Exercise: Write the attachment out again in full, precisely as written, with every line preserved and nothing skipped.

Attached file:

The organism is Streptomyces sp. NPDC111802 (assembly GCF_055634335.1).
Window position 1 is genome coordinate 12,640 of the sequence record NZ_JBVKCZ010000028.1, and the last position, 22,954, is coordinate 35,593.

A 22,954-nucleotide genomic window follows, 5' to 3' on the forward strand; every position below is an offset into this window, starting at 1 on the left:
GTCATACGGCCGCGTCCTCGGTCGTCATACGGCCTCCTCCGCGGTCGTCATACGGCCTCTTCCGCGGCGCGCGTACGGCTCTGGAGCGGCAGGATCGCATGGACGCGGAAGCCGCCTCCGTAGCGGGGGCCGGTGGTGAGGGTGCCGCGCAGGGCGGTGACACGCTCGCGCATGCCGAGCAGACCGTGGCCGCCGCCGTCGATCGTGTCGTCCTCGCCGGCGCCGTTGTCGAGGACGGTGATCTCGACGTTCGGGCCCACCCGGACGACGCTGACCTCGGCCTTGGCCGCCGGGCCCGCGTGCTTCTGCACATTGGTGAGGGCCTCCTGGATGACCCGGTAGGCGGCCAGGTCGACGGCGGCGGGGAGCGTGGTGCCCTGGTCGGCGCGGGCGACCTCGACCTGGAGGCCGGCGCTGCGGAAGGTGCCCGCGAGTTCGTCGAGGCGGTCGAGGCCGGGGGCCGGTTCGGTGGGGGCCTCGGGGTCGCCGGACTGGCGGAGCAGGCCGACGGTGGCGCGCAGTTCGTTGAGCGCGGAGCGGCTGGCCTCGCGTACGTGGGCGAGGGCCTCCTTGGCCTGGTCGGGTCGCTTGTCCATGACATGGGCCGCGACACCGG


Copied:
The organism is Streptomyces sp. NPDC111802 (assembly GCF_055634335.1).
Window position 1 is genome coordinate 12,640 of the sequence record NZ_JBVKCZ010000028.1, and the last position, 22,954, is coordinate 35,593.

A 22,954-nucleotide genomic window follows, 5' to 3' on the forward strand; every position below is an offset into this window, starting at 1 on the left:
GTCATACGGCCGCGTCCTCGGTCGTCATACGGCCTCCTCCGCGGTCGTCATACGGCCTCTTCCGCGGCGCGCGTACGGCTCTGGAGCGGCAGGATCGCATGGACGCGGAAGCCGCCTCCGTAGCGGGGGCCGGTGGTGAGGGTGCCGCGCAGGGCGGTGACACGCTCGCGCATGCCGAGCAGACCGTGGCCGCCGCCGTCGATCGTGTCGTCCTCGCCGGCGCCGTTGTCGAGGACGGTGATCTCGACGTTCGGGCCCACCCGGACGACGCTGACCTCGGCCTTGGCCGCCGGGCCCGCGTGCTTCTGCACATTGGTGAGGGCCTCCTGGATGACCCGGTAGGCGGCCAGGTCGACGGCGGCGGGGAGCGTGGTGCCCTGGTCGGCGCGGGCGACCTCGACCTGGAGGCCGGCGCTGCGGAAGGTGCCCGCGAGTTCGTCGAGGCGGTCGAGGCCGGGGGCCGGTTCGGTGGGGGCCTCGGGGTCGCCGGACTGGCGGAGCAGGCCGACGGTGGCGCGCAGTTCGTTGAGCGCGGAGCGGCTGGCCTCGCGTACGTGGGCGAGGGCCTCCTTGGCCTGGTCGGGTCGCTTGTCCATGACATGGGCCGCGACACCGG